Tag Archives: cover design

White space: It’s time to use my own advice

Having done an article on white space, I wanted to put some white space techniques to the test. Playing around with a couple images in Photoshop, I focused on the blend modes in the layers panel.

This allowed me to come up with a couple cute covers for a  new story Daggers are a Girl’s Best Friend. Come back Wednesday to hear more about fonts.

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Clean cover on a budget series intro: A hard knock life for a new adult fantasy romance writer

So you are on a budget, but you want an awesome cover.

Your Photoshop skills are nonexistent or so-so, and you have little time to master Photoshop. What do you do?

You create a clean cover design focused on manipulating fonts and one image. In my series over the next couple weeks I will talk about: fonts, white space, and themes.

I will showcase my own journey with designing my cover.

This came after months of meditation and research.

As a new adult fantasy romance / paranormal romance writer, I found the steps I had to take after finishing my novel harder than the ones I had to take while writing. I designed like 10 covers before I finally found one I could agree with. Those covers will be revealed in the process.

I utilized Indesign for layout. This allowed me to move fonts and pictures around so much easier than Photoshop.  It helped me to create this.

A story featured on Wattpad and Fictionpress.

Your aim is not to oddly blend contrasting images the eye knows do not belong together.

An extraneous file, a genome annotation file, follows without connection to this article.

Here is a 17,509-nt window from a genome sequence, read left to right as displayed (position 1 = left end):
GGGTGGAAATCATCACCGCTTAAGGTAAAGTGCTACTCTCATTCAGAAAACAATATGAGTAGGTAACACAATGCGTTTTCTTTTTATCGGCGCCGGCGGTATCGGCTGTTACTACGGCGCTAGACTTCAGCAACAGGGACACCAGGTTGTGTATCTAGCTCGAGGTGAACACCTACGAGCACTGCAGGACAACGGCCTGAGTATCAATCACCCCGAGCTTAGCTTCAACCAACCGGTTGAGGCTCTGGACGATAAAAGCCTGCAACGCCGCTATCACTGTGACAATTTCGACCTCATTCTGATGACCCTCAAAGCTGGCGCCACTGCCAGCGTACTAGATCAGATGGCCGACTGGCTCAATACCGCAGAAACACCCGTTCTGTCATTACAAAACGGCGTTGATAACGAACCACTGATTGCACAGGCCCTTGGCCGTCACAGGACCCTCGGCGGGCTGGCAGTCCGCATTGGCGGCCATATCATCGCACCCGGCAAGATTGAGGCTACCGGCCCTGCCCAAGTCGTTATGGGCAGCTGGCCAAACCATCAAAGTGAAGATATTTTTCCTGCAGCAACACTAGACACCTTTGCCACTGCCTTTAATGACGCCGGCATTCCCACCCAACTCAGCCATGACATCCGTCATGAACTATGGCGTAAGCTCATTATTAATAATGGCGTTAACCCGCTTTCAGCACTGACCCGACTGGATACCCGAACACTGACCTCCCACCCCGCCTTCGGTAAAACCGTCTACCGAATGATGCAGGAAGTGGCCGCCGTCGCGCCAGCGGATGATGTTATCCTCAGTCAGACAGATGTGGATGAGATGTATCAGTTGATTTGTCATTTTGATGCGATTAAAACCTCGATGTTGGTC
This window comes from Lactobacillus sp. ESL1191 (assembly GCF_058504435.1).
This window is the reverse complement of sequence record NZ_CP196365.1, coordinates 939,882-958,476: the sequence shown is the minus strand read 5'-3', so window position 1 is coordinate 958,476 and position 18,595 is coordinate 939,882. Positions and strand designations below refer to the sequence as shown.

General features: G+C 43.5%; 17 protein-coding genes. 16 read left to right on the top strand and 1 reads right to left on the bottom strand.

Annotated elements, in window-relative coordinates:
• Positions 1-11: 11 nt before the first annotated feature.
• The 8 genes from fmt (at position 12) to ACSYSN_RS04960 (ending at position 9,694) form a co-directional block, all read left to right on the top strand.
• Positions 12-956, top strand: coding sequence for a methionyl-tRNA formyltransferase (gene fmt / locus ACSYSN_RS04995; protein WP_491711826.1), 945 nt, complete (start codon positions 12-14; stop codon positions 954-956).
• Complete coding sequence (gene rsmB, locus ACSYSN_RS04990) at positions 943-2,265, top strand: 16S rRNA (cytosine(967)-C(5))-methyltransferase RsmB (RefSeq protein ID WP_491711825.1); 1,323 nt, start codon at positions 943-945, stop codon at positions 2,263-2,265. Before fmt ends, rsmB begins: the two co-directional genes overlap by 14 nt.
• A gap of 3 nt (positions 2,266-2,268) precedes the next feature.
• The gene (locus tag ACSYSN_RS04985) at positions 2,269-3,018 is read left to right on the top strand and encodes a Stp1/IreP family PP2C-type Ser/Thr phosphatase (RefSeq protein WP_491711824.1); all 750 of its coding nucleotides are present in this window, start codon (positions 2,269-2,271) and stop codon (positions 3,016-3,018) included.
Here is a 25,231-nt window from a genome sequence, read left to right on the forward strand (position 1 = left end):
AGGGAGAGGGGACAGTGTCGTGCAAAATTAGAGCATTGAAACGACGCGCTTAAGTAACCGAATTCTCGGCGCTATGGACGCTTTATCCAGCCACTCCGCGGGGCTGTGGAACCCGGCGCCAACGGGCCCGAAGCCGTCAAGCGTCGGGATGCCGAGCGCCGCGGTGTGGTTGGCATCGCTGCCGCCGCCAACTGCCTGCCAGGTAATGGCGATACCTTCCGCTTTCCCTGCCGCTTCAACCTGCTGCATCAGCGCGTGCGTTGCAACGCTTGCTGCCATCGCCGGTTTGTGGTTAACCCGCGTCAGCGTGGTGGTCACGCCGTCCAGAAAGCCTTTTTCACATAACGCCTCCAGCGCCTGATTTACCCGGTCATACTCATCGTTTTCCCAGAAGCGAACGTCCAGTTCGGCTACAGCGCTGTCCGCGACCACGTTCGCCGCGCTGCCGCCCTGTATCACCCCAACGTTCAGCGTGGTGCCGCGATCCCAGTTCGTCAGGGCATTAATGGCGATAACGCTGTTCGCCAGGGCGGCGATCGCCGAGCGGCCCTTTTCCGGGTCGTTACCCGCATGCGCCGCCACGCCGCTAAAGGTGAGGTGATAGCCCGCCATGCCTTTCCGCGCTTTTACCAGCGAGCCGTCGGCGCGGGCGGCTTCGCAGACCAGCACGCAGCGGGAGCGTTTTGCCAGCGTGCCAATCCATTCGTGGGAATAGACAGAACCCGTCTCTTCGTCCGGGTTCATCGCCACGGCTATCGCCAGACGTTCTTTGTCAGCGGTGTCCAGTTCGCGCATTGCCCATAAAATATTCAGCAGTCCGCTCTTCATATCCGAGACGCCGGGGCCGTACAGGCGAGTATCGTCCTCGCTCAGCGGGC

Your goal is to create a clean, crisp poster look almost. Think E.L. James and Twilight. Something when we look at it, we might not go WOW!, but definitely will not go EEEEWWWW.

Nothing may not turn off readers more than published rough drafts, but a gaudy cover design will surely do you in for good.

Here are some good tips.

  1. Use readable fonts, meaning stay away from cursive or grunge unless these fonts can be made big.
  2. Try not to use more than 3 fonts on a cover.
  3. Use san-serifs for headlines such as your title, and serifs for your subtitles.
  4. Find a good balance between the white space and the objects on the page.
  5. Stick to a central theme – when you are not using advanced techniques, you do not want to go in mixing several pictures together trying to create a collage.
  6. If you want to set your cover apart, find a symbol that can truly represent your novel.

Serif fonts are fonts such as Times New Roman, and are further explained in this nice article on Wikipedia.

Blending multiple photographs in an image is an advanced technique, something we often forget because we want to achieve what the big dogs do.

My motto: always go with the black dress with pearls if one is out of ideas. In other words simplicity always wins the day.

I will help you achieve this simplicity over the next few weeks. Hopefully, it will help you achieve a clean cover that will lead to more sales. In the meantime, start cover shopping in your book genre. Find designs you think you can actually achieve. Do not be afraid to be inspired. Meaning, do not go and steal, but let it guide you in your process for designing your own cover.

If you are starting research early, then you have time to visit Lynda.com and watch a Photoshop series to learn how to create a cover.

Also if you would like to help others grow in this process, post links to covers you found and think can inspire others.

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